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FIVE DECEMBERS by James Kestrel (Hard Case Crime, £16.99) starts in Honolulu, in December 1941, with police detective Joe McGrady investigating a murder.
Following a lead takes him abroad, as a result of which he’s not at home when the Japanese attack on Pearl Harbour takes place. Instead, he’s somewhere even worse.
Through three countries, and through a world war as well as its preamble and its epilogue, Joe keeps his murder investigation alive — and in the darkest of days, it keeps him alive too.
I doubt I’ll read a more satisfying novel this year: if you’re in the market for a crime story, a war story or even a love story, you’ll find them all here. This book is the work of a true craftsman.
The surprising thing about Daggers Drawn, edited by Maxim Jakubowski (Titan, £17.99), is that nobody’s done it before.
It’s a collection of 19 stories which, over the years, have won Britain’s highest award for short crime fiction, the Crime Writers’ Association’s Short Story Dagger.
Quality and variety, therefore, are guaranteed — even before you look at the list of contributors which includes Ian Rankin, Julian Rathbone, Denise Mina and Jeffrey Deaver.
A strange, original, and gripping conspiracy thriller, with elements of science fiction or even fantasy in it, The Follower by Nicholas Bowling (Titan, £8.99) sees a young British woman travel to northern California searching for her twin brother.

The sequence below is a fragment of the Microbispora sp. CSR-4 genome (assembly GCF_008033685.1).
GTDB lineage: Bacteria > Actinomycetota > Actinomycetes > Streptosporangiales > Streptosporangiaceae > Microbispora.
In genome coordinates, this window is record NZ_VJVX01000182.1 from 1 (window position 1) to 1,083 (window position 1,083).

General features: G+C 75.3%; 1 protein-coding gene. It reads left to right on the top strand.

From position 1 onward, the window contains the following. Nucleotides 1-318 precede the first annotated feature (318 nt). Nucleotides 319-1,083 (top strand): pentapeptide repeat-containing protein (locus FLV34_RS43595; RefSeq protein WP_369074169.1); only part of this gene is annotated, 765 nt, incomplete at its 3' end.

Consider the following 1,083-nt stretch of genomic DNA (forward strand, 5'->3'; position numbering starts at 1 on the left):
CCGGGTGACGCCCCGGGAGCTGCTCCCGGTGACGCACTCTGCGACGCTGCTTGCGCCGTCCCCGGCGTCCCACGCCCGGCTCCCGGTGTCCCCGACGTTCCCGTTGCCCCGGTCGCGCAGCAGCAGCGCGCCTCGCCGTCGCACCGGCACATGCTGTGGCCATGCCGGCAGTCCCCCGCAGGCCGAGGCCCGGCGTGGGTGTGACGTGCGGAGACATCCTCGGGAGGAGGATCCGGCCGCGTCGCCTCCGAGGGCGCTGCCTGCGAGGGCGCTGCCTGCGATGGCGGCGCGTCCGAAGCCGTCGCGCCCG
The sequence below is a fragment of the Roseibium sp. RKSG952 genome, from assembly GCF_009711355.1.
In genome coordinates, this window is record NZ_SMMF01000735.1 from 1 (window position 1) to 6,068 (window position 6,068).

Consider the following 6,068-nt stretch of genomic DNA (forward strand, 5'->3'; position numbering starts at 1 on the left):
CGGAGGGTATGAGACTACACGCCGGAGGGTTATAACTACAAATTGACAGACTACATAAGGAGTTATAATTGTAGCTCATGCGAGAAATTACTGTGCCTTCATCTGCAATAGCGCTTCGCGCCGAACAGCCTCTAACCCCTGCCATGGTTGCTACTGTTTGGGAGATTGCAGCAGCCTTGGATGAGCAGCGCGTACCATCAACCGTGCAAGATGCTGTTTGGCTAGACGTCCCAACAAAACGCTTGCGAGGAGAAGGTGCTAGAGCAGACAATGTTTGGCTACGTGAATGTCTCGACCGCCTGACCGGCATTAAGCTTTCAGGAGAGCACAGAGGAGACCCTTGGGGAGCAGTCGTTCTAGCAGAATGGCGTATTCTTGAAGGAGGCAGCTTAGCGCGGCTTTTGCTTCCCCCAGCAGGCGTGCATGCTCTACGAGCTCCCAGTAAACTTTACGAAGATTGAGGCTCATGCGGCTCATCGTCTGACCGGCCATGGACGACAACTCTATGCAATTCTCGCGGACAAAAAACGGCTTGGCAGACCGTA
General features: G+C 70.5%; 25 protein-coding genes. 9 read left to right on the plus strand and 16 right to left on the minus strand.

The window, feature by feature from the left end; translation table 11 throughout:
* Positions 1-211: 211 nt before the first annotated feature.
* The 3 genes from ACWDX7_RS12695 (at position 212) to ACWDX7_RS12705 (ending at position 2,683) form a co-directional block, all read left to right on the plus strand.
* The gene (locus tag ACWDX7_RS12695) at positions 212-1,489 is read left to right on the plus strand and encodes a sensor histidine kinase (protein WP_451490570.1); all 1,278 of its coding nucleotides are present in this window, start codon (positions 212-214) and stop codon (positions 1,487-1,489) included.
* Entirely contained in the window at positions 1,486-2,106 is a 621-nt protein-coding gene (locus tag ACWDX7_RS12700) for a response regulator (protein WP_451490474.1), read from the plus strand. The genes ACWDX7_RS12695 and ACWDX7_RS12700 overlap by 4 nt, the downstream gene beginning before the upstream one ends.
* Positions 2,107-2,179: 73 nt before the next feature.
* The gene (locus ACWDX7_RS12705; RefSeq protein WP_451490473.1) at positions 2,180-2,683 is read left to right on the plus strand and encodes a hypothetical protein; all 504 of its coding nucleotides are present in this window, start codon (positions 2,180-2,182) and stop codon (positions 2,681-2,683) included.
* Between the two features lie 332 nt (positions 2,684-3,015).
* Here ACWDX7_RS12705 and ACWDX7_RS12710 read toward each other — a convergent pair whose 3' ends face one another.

He was last heard of as a member of a mountain-worshipping cult, and his last known address was a peculiar hotel in Mount Hookey, a place almost entirely given over to making a living from the followers of Telos.
In a town riven by territory wars between rival scams, no-one is willing to tell Vivian where her missing brother is. It may be that the only answers lie on the mystic mountain itself. I normally prefer my genres unmixed, but I just couldn’t stop reading this book.
Frances Brody has come up with a great setting for her new run of crime novels, written in the traditional style. The first episode, A Murder Inside (Piatkus, £8.99), takes place in 1969, as Nell Lewis, who left the police force for the prison service, arrives at a former borstal in rural Yorkshire to take up her first governorship.
Her task, and her personal mission, is to transform HMP Brackerley into a thoroughly modern open prison for women which will become a model for the service nationwide.
Her insistence that the inmates are to be known as “residents,” and that their stay at Brackerley is intended not to punish them but to prepare them for a future better than their past, doesn’t meet with universal delight.
However, Nell’s real problems begin when a man’s body is found in the grounds. It looks like a suicide, but ex-cop Nell isn’t convinced.
With a competent, dynamic and likeable heroine, and an environment packed with stories great and small, it’s hard to see how this series could fail.
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